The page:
It is quite obvious that the knowledge I have been inwardly compelled to seek is neither welcome nor pleasing to most persons I am acquainted with. This observation applies both to knowledge about the socio-political realities of our own and earlier times, as well as the spiritual and psychological knowledge that pertains to the largely unexplored inner world. The first sort is unpleasant chiefly because it invariably conflicts with the comforting stupidities, official lies, infantile diversions, preposterous over-simplifications, and petty poppycock that we are continually awash in. The second sort is welcome only in small, watered-down, sandalwood-scented doses, but soon is felt to be burdensome and taxing, for its cultivation requires serious discipline and considerable leisure (for study and digestion), two things that are in scant supply for busy professionals who have families to feed and hefty expenses to cover.

So, for this student of life (and of humankind), the acquisition and disciplined cultivation of liberal knowledge (as opposed to merely technical skill and know-how) have occasioned a fair measure of sorrow and disappointment, if I am to be completely honest. Rather than having the effect of puffing up my sense of my own power and personal importance, my knowledge has had a generally deflating and curbing effect upon my native human arrogance and my joie de vivre. The overall effect of the knowledge that I have endured may be likened to the alchemical process of purification through fire in a crucible or to immersion into a vat of corrosive acid—where superfluous impurities are burnt away. Of course, such psychological torture (yes, this is the appropriate word) is not for the squeamish or for those of little faith (in the psyche). The work is necessarily lonely since it is business between me and my own soul, and finally has little to do with other persons. I now am convinced that I and others like me were born for such lonely interior labors, for unless the drive to pursue this work is there from the start, it is not likely to be ‘put there’ by books or by anyone else.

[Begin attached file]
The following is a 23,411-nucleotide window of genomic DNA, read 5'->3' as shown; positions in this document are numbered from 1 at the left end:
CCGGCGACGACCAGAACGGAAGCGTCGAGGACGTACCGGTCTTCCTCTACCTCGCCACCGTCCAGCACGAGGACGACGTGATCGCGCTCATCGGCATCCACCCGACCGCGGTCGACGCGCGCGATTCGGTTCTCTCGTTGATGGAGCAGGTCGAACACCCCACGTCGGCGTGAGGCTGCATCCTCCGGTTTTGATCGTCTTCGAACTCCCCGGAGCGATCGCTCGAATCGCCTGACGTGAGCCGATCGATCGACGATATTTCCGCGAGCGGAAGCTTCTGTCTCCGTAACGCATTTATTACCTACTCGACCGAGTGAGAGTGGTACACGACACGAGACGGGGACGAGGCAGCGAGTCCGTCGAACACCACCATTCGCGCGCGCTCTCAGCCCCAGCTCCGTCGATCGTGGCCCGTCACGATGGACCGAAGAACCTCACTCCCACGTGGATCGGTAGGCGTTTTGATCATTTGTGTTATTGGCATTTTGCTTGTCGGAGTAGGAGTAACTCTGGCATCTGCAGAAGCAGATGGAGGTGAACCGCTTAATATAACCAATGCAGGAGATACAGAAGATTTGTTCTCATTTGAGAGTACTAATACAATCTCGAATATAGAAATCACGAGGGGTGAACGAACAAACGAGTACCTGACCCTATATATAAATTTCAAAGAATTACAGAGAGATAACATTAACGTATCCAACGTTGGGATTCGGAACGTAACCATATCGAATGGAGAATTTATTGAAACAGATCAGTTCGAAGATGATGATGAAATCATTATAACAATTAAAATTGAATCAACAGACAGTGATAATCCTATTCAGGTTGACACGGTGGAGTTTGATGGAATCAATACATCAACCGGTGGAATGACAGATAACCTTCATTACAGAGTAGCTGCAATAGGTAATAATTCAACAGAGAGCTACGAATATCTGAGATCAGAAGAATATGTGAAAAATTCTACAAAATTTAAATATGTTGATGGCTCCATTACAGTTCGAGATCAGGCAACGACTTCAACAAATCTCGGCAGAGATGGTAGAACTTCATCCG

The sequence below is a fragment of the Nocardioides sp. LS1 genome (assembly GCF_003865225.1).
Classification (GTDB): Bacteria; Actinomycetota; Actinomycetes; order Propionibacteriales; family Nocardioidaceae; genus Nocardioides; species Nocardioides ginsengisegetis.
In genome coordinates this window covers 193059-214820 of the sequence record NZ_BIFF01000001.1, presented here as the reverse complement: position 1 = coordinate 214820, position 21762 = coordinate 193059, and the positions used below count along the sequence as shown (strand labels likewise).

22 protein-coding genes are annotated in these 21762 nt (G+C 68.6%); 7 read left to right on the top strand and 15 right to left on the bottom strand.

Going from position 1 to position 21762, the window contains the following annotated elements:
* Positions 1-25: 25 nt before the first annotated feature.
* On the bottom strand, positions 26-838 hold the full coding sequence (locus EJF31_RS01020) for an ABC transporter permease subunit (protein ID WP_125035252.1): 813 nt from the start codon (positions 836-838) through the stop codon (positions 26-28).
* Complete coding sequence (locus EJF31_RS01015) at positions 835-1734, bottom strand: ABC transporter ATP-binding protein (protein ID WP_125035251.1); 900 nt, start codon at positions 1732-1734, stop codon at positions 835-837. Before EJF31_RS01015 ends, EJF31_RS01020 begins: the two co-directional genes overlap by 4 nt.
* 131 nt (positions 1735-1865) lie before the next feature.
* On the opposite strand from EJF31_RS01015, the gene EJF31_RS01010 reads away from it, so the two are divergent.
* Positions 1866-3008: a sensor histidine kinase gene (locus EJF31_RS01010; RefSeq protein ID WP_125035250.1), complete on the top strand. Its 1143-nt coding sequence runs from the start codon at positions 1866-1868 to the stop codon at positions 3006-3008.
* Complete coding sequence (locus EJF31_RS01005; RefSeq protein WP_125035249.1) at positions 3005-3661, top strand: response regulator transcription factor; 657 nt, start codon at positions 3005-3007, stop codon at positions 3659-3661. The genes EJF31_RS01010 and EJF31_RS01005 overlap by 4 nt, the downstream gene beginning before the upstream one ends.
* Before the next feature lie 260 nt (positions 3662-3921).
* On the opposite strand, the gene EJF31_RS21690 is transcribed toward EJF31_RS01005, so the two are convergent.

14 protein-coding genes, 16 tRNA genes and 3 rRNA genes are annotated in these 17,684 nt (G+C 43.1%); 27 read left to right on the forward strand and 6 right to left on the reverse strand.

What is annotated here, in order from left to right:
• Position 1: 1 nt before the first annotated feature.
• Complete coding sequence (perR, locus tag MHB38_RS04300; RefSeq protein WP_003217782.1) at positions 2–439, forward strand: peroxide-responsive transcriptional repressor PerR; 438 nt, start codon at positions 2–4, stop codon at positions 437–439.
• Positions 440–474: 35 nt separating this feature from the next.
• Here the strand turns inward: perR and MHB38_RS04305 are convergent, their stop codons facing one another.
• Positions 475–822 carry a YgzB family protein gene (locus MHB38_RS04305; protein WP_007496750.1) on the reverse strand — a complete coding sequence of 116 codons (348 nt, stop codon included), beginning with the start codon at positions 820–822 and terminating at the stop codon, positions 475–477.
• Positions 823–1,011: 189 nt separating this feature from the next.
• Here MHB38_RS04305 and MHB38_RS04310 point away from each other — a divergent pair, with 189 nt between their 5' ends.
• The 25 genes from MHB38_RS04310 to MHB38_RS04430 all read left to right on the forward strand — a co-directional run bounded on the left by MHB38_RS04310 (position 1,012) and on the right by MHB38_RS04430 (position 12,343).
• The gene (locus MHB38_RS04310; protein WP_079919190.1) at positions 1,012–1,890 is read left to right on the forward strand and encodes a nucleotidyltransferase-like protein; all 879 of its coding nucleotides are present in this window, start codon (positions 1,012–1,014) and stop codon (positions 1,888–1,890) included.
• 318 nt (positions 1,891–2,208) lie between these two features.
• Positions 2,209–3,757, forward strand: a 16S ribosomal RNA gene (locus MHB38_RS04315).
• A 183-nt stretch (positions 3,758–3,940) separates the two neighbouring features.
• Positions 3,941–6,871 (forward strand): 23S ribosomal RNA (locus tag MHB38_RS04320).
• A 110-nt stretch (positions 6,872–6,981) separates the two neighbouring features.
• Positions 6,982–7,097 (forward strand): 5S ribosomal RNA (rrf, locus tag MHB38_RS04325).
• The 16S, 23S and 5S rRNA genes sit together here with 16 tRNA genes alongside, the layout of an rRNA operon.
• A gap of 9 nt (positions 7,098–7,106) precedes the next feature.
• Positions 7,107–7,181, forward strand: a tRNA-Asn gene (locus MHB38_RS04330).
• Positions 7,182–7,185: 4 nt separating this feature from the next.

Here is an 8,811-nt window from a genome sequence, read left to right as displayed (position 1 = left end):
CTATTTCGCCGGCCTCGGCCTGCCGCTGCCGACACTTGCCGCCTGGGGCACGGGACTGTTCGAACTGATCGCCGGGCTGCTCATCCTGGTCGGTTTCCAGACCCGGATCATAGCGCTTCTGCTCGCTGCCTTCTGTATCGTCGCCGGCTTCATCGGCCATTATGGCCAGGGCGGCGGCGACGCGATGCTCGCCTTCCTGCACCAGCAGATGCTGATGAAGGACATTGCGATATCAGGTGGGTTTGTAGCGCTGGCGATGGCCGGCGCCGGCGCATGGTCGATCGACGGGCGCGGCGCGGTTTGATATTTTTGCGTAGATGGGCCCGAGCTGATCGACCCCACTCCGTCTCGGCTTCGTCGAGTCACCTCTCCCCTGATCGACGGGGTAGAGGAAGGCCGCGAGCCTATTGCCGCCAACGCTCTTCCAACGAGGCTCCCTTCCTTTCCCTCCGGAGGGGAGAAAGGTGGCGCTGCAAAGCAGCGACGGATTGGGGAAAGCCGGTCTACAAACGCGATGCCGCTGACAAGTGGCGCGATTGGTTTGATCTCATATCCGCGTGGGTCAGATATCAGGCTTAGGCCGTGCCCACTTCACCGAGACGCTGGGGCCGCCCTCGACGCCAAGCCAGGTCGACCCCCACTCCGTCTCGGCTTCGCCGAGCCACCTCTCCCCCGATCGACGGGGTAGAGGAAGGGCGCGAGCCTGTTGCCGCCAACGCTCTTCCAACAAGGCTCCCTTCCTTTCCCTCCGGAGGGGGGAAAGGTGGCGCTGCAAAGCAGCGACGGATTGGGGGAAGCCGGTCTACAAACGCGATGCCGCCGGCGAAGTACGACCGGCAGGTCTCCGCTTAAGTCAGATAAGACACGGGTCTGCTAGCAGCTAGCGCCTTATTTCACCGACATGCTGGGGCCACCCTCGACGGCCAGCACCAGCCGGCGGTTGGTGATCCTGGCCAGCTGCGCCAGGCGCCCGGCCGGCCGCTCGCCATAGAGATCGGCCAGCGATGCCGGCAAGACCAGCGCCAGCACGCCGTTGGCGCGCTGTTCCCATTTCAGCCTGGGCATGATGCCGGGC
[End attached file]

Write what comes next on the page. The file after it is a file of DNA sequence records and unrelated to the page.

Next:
Alas, my ongoing quest for interior knowledge and for authentic (individual) experience—often appears to move in the exact opposite direction taken by the great majority of my fellows. Opening up to this constitutional mistrust of the goals and values of the majority and coming to more or less peaceful terms with this sobering fact about my personality has constituted most of the ‘torture’ and disorientation that I have encountered since I was very young. It is only insofar as I have deeply and irreversibly accepted this fact about my innermost nature that I have been able to lift my head somewhat above the confusion and pain that resulted from bucking against my true nature. What for the majority of persons constitutes their familiar and stable ego-personalities can no longer be more than a kind of mask or provisional platform for me. I no longer experience my ego as my ‘true self’ or my essential being. Someone—or something—different, other, and more essential has always been there—but now I am more inclined to recognize that ‘alien’ as my true ground, my essence.

It has been through my voluntary submission to this mysterious but decisively authoritative essence that I have begun to realize that much suffering, confusion, and folly were necessary by-products and symptoms of the metamorphosis, the seeds of which have been inside me all along. This interior work that I have been drawn to since I was young has been responsible for germinating those seeds. And of course, in realizing what feels like my life-work—how could I possibly regret it? How can one genuinely regret the realization of one’s given nature without at the same time being a traitor to themselves?